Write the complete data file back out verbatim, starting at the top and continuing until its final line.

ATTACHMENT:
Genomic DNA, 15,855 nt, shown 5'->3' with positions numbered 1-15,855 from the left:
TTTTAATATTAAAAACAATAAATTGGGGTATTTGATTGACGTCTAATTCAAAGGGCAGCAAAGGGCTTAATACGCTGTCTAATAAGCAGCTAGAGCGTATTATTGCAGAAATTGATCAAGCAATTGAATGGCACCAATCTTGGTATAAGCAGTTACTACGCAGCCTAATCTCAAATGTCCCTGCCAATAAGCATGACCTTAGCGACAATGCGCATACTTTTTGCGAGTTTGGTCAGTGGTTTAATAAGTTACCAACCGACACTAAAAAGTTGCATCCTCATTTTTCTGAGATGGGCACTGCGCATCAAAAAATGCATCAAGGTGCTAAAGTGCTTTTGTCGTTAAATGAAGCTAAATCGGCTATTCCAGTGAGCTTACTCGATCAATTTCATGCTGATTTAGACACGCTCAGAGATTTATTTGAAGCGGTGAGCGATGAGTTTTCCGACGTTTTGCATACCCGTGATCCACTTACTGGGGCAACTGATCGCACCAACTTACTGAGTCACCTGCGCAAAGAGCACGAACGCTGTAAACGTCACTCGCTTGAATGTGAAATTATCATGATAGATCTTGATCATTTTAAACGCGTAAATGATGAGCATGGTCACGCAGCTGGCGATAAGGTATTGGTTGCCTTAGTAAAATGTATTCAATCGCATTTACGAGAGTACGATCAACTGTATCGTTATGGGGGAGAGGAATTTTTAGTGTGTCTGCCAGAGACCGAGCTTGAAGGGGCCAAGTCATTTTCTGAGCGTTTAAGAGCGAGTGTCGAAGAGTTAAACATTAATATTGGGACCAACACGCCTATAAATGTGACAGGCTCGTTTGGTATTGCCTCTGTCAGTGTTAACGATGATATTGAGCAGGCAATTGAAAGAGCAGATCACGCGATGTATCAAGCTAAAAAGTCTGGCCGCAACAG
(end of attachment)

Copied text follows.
Genomic DNA, 15,855 nt, shown 5'->3' with positions numbered 1-15,855 from the left:
TTTTAATATTAAAAACAATAAATTGGGGTATTTGATTGACGTCTAATTCAAAGGGCAGCAAAGGGCTTAATACGCTGTCTAATAAGCAGCTAGAGCGTATTATTGCAGAAATTGATCAAGCAATTGAATGGCACCAATCTTGGTATAAGCAGTTACTACGCAGCCTAATCTCAAATGTCCCTGCCAATAAGCATGACCTTAGCGACAATGCGCATACTTTTTGCGAGTTTGGTCAGTGGTTTAATAAGTTACCAACCGACACTAAAAAGTTGCATCCTCATTTTTCTGAGATGGGCACTGCGCATCAAAAAATGCATCAAGGTGCTAAAGTGCTTTTGTCGTTAAATGAAGCTAAATCGGCTATTCCAGTGAGCTTACTCGATCAATTTCATGCTGATTTAGACACGCTCAGAGATTTATTTGAAGCGGTGAGCGATGAGTTTTCCGACGTTTTGCATACCCGTGATCCACTTACTGGGGCAACTGATCGCACCAACTTACTGAGTCACCTGCGCAAAGAGCACGAACGCTGTAAACGTCACTCGCTTGAATGTGAAATTATCATGATAGATCTTGATCATTTTAAACGCGTAAATGATGAGCATGGTCACGCAGCTGGCGATAAGGTATTGGTTGCCTTAGTAAAATGTATTCAATCGCATTTACGAGAGTACGATCAACTGTATCGTTATGGGGGAGAGGAATTTTTAGTGTGTCTGCCAGAGACCGAGCTTGAAGGGGCCAAGTCATTTTCTGAGCGTTTAAGAGCGAGTGTCGAAGAGTTAAACATTAATATTGGGACCAACACGCCTATAAATGTGACAGGCTCGTTTGGTATTGCCTCTGTCAGTGTTAACGATGATATTGAGCAGGCAATTGAAAGAGCAGATCACGCGATGTATCAAGCTAAAAAGTCTGGCCGCAACAG